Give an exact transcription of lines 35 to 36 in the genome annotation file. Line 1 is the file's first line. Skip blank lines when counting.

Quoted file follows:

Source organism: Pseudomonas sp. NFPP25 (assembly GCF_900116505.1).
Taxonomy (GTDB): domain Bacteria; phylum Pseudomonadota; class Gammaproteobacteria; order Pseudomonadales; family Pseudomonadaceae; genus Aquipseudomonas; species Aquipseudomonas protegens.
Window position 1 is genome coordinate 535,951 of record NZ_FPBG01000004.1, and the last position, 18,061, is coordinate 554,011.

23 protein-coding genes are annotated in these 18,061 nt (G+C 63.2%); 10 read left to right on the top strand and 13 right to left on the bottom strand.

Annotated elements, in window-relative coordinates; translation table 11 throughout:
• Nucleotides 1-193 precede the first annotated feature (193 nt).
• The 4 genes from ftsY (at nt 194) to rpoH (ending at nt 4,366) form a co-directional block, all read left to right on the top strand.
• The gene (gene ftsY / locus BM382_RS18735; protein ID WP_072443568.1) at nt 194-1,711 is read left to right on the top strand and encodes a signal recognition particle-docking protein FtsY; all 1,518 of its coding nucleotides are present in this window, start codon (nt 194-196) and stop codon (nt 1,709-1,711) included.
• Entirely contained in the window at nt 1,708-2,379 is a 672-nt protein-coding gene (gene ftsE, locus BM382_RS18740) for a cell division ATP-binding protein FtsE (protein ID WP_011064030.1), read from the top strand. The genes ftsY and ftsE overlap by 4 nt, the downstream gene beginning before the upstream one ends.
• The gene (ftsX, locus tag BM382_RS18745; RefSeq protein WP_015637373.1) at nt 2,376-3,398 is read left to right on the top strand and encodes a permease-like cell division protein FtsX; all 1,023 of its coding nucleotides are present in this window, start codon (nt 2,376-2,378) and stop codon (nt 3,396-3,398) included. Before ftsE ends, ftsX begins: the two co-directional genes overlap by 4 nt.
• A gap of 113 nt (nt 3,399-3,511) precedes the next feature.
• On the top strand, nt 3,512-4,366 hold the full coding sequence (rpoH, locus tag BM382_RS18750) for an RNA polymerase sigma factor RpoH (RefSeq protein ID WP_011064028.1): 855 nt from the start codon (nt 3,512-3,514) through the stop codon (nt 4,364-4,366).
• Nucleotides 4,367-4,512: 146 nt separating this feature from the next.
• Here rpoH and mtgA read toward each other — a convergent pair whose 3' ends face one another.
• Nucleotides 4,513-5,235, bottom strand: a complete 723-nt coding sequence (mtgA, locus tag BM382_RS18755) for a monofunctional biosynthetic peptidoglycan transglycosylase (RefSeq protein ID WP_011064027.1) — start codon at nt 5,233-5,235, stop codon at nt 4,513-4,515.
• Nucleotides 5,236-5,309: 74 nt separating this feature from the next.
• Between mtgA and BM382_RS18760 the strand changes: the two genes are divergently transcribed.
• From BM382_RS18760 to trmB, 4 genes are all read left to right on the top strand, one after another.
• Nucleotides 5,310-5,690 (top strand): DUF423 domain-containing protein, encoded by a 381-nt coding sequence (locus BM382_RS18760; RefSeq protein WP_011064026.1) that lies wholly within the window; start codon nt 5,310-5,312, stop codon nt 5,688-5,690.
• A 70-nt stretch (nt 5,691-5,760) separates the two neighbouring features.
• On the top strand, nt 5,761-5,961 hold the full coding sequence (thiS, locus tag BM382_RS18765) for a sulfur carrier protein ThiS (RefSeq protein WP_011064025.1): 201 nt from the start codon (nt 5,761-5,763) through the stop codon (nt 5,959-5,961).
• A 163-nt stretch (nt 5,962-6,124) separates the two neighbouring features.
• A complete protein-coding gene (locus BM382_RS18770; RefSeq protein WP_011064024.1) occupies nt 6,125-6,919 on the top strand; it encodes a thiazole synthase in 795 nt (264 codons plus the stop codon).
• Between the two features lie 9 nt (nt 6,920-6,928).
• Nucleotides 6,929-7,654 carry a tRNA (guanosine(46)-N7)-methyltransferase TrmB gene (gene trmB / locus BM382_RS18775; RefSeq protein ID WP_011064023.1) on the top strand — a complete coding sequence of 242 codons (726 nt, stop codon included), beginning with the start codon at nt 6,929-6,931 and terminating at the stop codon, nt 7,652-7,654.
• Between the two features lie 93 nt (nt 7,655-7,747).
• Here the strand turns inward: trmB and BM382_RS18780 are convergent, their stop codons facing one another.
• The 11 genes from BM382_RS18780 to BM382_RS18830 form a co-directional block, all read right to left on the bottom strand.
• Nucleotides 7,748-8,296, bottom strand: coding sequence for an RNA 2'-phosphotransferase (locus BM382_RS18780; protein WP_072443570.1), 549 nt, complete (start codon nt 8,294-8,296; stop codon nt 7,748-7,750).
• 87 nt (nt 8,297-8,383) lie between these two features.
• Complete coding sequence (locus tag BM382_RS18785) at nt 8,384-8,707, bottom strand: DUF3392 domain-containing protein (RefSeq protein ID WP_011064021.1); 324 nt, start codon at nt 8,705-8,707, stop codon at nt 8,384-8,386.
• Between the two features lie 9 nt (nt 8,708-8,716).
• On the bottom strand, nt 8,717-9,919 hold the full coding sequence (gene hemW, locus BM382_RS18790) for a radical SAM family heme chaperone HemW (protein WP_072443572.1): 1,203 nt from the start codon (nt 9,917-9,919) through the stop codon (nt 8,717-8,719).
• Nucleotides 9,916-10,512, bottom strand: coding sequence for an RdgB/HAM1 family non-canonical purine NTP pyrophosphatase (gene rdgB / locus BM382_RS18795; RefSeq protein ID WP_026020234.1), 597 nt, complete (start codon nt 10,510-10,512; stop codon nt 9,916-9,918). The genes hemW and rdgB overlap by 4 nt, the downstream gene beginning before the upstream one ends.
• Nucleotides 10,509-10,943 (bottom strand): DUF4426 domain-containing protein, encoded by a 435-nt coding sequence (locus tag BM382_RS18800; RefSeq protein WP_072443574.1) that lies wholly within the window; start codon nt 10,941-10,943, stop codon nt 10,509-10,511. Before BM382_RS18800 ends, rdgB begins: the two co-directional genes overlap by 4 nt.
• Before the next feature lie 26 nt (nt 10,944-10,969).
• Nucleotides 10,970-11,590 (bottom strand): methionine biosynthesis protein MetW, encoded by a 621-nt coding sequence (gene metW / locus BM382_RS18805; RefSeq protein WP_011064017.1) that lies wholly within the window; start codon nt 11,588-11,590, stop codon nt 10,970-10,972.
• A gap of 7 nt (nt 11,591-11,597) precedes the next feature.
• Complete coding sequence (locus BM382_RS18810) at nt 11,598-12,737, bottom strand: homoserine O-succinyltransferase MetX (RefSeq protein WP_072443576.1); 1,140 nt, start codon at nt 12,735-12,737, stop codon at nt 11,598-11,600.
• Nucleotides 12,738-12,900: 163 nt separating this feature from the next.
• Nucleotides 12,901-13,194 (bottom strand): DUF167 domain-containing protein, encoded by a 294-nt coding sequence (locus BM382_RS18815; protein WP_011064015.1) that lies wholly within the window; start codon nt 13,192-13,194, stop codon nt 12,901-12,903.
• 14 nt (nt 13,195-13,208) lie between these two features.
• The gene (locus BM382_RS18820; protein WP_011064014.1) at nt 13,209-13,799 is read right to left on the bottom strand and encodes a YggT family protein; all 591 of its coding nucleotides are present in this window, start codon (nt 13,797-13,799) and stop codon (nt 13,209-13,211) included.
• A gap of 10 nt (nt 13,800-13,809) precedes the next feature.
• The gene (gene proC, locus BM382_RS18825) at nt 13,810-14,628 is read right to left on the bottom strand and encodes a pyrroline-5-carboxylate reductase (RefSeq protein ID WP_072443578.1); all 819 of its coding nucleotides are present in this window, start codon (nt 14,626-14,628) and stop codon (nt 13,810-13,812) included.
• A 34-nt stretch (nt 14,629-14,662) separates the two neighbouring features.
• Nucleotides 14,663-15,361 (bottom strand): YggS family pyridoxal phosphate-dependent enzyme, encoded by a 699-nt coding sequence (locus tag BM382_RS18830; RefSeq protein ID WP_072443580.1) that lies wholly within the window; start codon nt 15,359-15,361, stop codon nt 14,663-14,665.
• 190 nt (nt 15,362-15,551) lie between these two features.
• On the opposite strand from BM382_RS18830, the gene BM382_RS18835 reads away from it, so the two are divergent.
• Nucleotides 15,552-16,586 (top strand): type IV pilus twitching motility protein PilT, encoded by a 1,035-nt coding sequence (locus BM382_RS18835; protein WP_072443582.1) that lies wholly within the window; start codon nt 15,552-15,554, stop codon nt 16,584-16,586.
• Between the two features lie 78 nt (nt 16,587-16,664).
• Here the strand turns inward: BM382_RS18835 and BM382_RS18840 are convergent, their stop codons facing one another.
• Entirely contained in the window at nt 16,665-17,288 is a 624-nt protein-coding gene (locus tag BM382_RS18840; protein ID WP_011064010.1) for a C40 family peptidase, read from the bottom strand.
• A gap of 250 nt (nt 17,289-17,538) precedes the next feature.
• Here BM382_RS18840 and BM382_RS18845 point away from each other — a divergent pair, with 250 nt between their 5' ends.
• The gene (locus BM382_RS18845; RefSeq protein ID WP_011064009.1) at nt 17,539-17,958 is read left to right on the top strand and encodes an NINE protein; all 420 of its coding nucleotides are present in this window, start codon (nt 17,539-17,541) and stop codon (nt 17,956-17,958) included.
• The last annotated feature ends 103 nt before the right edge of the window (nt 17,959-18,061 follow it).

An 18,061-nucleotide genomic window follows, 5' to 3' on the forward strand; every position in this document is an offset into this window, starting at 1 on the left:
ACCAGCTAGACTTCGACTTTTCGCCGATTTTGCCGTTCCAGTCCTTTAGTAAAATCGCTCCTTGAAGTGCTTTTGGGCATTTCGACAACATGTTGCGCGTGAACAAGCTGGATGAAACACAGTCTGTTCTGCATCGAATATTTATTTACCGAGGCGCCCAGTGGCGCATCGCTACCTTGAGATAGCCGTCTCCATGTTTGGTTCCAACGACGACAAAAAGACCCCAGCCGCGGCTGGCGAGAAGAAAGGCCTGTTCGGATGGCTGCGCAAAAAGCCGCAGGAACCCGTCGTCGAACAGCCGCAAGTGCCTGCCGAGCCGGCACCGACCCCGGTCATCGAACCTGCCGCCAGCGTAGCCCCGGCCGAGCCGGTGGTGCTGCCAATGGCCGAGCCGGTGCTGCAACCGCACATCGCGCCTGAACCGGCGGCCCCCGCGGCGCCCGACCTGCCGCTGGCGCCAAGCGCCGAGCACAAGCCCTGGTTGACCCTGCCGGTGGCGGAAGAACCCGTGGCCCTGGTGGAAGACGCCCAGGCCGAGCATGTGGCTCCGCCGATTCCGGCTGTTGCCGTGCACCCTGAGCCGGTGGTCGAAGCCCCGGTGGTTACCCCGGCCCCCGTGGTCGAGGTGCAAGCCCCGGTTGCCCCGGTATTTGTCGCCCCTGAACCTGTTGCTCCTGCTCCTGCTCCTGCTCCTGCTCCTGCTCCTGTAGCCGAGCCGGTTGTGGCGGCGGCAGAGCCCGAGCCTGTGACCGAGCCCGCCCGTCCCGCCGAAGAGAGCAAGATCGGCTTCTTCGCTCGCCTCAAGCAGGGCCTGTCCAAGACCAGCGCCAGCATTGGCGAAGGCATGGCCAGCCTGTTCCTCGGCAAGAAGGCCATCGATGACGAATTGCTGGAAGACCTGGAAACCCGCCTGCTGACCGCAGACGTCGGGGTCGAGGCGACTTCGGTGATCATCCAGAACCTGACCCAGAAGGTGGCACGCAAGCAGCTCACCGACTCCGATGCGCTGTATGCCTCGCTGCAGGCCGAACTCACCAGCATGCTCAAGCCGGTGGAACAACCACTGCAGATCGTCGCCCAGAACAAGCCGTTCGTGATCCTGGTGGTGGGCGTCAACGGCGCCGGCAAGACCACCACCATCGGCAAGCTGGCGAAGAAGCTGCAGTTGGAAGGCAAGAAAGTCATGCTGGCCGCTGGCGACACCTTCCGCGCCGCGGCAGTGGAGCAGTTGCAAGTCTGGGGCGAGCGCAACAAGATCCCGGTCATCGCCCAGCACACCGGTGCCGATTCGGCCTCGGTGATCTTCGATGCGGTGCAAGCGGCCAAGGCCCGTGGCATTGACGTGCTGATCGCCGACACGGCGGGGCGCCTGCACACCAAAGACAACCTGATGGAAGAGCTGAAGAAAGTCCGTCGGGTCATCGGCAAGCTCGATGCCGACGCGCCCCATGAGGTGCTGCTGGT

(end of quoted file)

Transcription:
• Nucleotides 10,509-10,943 (bottom strand): DUF4426 domain-containing protein, encoded by a 435-nt coding sequence (locus tag BM382_RS18800; RefSeq protein WP_072443574.1) that lies wholly within the window; start codon nt 10,941-10,943, stop codon nt 10,509-10,511. Before BM382_RS18800 ends, rdgB begins: the two co-directional genes overlap by 4 nt.
• Before the next feature lie 26 nt (nt 10,944-10,969).